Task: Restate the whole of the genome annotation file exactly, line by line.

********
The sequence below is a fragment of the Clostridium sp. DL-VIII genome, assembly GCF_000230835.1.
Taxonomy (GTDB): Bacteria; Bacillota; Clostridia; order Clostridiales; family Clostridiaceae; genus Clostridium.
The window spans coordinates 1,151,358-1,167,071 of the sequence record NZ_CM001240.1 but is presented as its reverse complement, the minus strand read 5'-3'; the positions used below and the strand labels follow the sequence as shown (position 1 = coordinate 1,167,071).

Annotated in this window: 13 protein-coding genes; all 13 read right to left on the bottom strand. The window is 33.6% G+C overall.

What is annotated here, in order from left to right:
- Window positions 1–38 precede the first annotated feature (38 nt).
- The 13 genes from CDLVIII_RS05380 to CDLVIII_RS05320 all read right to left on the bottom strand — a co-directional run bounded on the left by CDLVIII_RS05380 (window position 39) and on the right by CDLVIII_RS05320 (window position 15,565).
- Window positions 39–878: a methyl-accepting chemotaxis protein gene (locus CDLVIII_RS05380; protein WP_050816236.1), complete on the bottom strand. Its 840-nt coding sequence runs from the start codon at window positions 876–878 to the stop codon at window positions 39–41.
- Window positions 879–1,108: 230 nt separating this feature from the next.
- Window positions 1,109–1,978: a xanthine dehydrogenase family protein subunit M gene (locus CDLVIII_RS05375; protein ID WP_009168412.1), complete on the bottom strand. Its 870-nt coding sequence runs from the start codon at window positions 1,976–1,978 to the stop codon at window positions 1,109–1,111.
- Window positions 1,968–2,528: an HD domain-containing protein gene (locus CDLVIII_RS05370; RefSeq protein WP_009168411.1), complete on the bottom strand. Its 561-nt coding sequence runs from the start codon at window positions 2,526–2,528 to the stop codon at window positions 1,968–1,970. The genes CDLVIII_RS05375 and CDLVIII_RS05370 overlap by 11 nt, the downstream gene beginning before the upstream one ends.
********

The sequence below is a fragment of the Clostridium sp. DL-VIII genome, assembly GCF_000230835.1.
Taxonomy (GTDB): Bacteria; Bacillota; Clostridia; order Clostridiales; family Clostridiaceae; genus Clostridium.
The window spans coordinates 1,151,358-1,167,071 of the sequence record NZ_CM001240.1 but is presented as its reverse complement, the minus strand read 5'-3'; the positions used below and the strand labels follow the sequence as shown (position 1 = coordinate 1,167,071).

Annotated in this window: 13 protein-coding genes; all 13 read right to left on the bottom strand. The window is 33.6% G+C overall.

What is annotated here, in order from left to right:
- Window positions 1–38 precede the first annotated feature (38 nt).
- The 13 genes from CDLVIII_RS05380 to CDLVIII_RS05320 all read right to left on the bottom strand — a co-directional run bounded on the left by CDLVIII_RS05380 (window position 39) and on the right by CDLVIII_RS05320 (window position 15,565).
- Window positions 39–878: a methyl-accepting chemotaxis protein gene (locus CDLVIII_RS05380; protein WP_050816236.1), complete on the bottom strand. Its 840-nt coding sequence runs from the start codon at window positions 876–878 to the stop codon at window positions 39–41.
- Window positions 879–1,108: 230 nt separating this feature from the next.
- Window positions 1,109–1,978: a xanthine dehydrogenase family protein subunit M gene (locus CDLVIII_RS05375; protein ID WP_009168412.1), complete on the bottom strand. Its 870-nt coding sequence runs from the start codon at window positions 1,976–1,978 to the stop codon at window positions 1,109–1,111.
- Window positions 1,968–2,528: an HD domain-containing protein gene (locus CDLVIII_RS05370; RefSeq protein WP_009168411.1), complete on the bottom strand. Its 561-nt coding sequence runs from the start codon at window positions 2,526–2,528 to the stop codon at window positions 1,968–1,970. The genes CDLVIII_RS05375 and CDLVIII_RS05370 overlap by 11 nt, the downstream gene beginning before the upstream one ends.